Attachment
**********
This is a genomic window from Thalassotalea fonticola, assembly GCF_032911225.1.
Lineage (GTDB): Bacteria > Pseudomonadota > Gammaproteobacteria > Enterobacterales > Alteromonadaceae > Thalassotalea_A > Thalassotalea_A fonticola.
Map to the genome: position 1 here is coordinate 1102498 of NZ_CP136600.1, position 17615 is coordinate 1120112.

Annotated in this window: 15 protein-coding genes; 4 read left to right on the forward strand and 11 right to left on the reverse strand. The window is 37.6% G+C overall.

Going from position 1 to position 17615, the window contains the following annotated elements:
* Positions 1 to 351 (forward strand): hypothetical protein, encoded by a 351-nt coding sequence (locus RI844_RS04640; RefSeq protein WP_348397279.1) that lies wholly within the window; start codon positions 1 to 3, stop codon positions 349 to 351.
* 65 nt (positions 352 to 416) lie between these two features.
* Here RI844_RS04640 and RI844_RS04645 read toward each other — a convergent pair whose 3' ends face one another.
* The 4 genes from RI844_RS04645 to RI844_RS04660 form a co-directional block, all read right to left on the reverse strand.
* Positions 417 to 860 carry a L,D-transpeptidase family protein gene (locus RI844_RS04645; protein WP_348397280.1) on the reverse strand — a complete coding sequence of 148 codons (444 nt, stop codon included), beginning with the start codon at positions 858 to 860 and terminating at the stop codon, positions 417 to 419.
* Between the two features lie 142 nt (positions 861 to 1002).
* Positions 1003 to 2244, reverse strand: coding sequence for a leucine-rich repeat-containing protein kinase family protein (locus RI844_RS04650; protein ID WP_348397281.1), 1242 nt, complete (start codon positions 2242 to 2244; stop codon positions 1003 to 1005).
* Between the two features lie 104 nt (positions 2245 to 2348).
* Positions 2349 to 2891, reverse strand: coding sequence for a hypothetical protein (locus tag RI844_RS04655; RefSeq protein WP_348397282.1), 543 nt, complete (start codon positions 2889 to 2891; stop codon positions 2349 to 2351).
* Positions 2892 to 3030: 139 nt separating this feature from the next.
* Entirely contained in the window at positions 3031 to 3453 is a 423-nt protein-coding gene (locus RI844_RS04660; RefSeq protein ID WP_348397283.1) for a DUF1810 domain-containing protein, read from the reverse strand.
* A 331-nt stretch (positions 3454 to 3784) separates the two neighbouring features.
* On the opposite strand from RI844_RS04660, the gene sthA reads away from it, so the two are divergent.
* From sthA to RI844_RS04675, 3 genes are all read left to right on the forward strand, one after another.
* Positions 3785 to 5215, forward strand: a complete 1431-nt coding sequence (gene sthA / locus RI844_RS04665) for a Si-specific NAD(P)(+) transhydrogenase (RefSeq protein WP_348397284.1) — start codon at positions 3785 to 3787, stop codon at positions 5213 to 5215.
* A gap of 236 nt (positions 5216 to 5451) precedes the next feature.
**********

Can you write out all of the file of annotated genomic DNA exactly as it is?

This is a genomic window from Thalassotalea fonticola, assembly GCF_032911225.1.
Lineage (GTDB): Bacteria > Pseudomonadota > Gammaproteobacteria > Enterobacterales > Alteromonadaceae > Thalassotalea_A > Thalassotalea_A fonticola.
Map to the genome: position 1 here is coordinate 1102498 of NZ_CP136600.1, position 17615 is coordinate 1120112.

Annotated in this window: 15 protein-coding genes; 4 read left to right on the forward strand and 11 right to left on the reverse strand. The window is 37.6% G+C overall.

Going from position 1 to position 17615, the window contains the following annotated elements:
* Positions 1 to 351 (forward strand): hypothetical protein, encoded by a 351-nt coding sequence (locus RI844_RS04640; RefSeq protein WP_348397279.1) that lies wholly within the window; start codon positions 1 to 3, stop codon positions 349 to 351.
* 65 nt (positions 352 to 416) lie between these two features.
* Here RI844_RS04640 and RI844_RS04645 read toward each other — a convergent pair whose 3' ends face one another.
* The 4 genes from RI844_RS04645 to RI844_RS04660 form a co-directional block, all read right to left on the reverse strand.
* Positions 417 to 860 carry a L,D-transpeptidase family protein gene (locus RI844_RS04645; protein WP_348397280.1) on the reverse strand — a complete coding sequence of 148 codons (444 nt, stop codon included), beginning with the start codon at positions 858 to 860 and terminating at the stop codon, positions 417 to 419.
* Between the two features lie 142 nt (positions 861 to 1002).
* Positions 1003 to 2244, reverse strand: coding sequence for a leucine-rich repeat-containing protein kinase family protein (locus RI844_RS04650; protein ID WP_348397281.1), 1242 nt, complete (start codon positions 2242 to 2244; stop codon positions 1003 to 1005).
* Between the two features lie 104 nt (positions 2245 to 2348).
* Positions 2349 to 2891, reverse strand: coding sequence for a hypothetical protein (locus tag RI844_RS04655; RefSeq protein WP_348397282.1), 543 nt, complete (start codon positions 2889 to 2891; stop codon positions 2349 to 2351).
* Positions 2892 to 3030: 139 nt separating this feature from the next.
* Entirely contained in the window at positions 3031 to 3453 is a 423-nt protein-coding gene (locus RI844_RS04660; RefSeq protein ID WP_348397283.1) for a DUF1810 domain-containing protein, read from the reverse strand.
* A 331-nt stretch (positions 3454 to 3784) separates the two neighbouring features.
* On the opposite strand from RI844_RS04660, the gene sthA reads away from it, so the two are divergent.
* From sthA to RI844_RS04675, 3 genes are all read left to right on the forward strand, one after another.
* Positions 3785 to 5215, forward strand: a complete 1431-nt coding sequence (gene sthA / locus RI844_RS04665) for a Si-specific NAD(P)(+) transhydrogenase (RefSeq protein WP_348397284.1) — start codon at positions 3785 to 3787, stop codon at positions 5213 to 5215.
* A gap of 236 nt (positions 5216 to 5451) precedes the next feature.